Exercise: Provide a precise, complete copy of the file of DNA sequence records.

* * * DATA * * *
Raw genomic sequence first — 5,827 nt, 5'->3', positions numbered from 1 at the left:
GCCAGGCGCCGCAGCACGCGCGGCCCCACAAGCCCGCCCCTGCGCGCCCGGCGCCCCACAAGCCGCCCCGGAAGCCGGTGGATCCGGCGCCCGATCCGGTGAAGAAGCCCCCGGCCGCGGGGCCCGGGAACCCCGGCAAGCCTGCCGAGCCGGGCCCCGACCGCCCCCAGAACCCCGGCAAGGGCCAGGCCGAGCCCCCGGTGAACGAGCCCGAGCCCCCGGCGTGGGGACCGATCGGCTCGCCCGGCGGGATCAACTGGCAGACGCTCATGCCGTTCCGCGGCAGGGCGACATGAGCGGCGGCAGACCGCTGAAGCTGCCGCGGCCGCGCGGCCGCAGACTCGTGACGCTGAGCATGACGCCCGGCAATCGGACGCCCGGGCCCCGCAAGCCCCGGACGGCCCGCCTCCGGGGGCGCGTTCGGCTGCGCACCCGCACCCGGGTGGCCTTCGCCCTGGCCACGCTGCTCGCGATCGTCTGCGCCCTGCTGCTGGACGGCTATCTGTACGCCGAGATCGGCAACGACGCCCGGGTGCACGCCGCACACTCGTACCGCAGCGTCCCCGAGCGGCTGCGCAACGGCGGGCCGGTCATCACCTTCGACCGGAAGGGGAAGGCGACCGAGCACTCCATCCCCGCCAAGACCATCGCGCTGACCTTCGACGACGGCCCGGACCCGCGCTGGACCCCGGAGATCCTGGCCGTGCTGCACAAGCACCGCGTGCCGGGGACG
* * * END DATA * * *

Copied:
Raw genomic sequence first — 5,827 nt, 5'->3', positions numbered from 1 at the left:
GCCAGGCGCCGCAGCACGCGCGGCCCCACAAGCCCGCCCCTGCGCGCCCGGCGCCCCACAAGCCGCCCCGGAAGCCGGTGGATCCGGCGCCCGATCCGGTGAAGAAGCCCCCGGCCGCGGGGCCCGGGAACCCCGGCAAGCCTGCCGAGCCGGGCCCCGACCGCCCCCAGAACCCCGGCAAGGGCCAGGCCGAGCCCCCGGTGAACGAGCCCGAGCCCCCGGCGTGGGGACCGATCGGCTCGCCCGGCGGGATCAACTGGCAGACGCTCATGCCGTTCCGCGGCAGGGCGACATGAGCGGCGGCAGACCGCTGAAGCTGCCGCGGCCGCGCGGCCGCAGACTCGTGACGCTGAGCATGACGCCCGGCAATCGGACGCCCGGGCCCCGCAAGCCCCGGACGGCCCGCCTCCGGGGGCGCGTTCGGCTGCGCACCCGCACCCGGGTGGCCTTCGCCCTGGCCACGCTGCTCGCGATCGTCTGCGCCCTGCTGCTGGACGGCTATCTGTACGCCGAGATCGGCAACGACGCCCGGGTGCACGCCGCACACTCGTACCGCAGCGTCCCCGAGCGGCTGCGCAACGGCGGGCCGGTCATCACCTTCGACCGGAAGGGGAAGGCGACCGAGCACTCCATCCCCGCCAAGACCATCGCGCTGACCTTCGACGACGGCCCGGACCCGCGCTGGACCCCGGAGATCCTGGCCGTGCTGCACAAGCACCGCGTGCCGGGGACG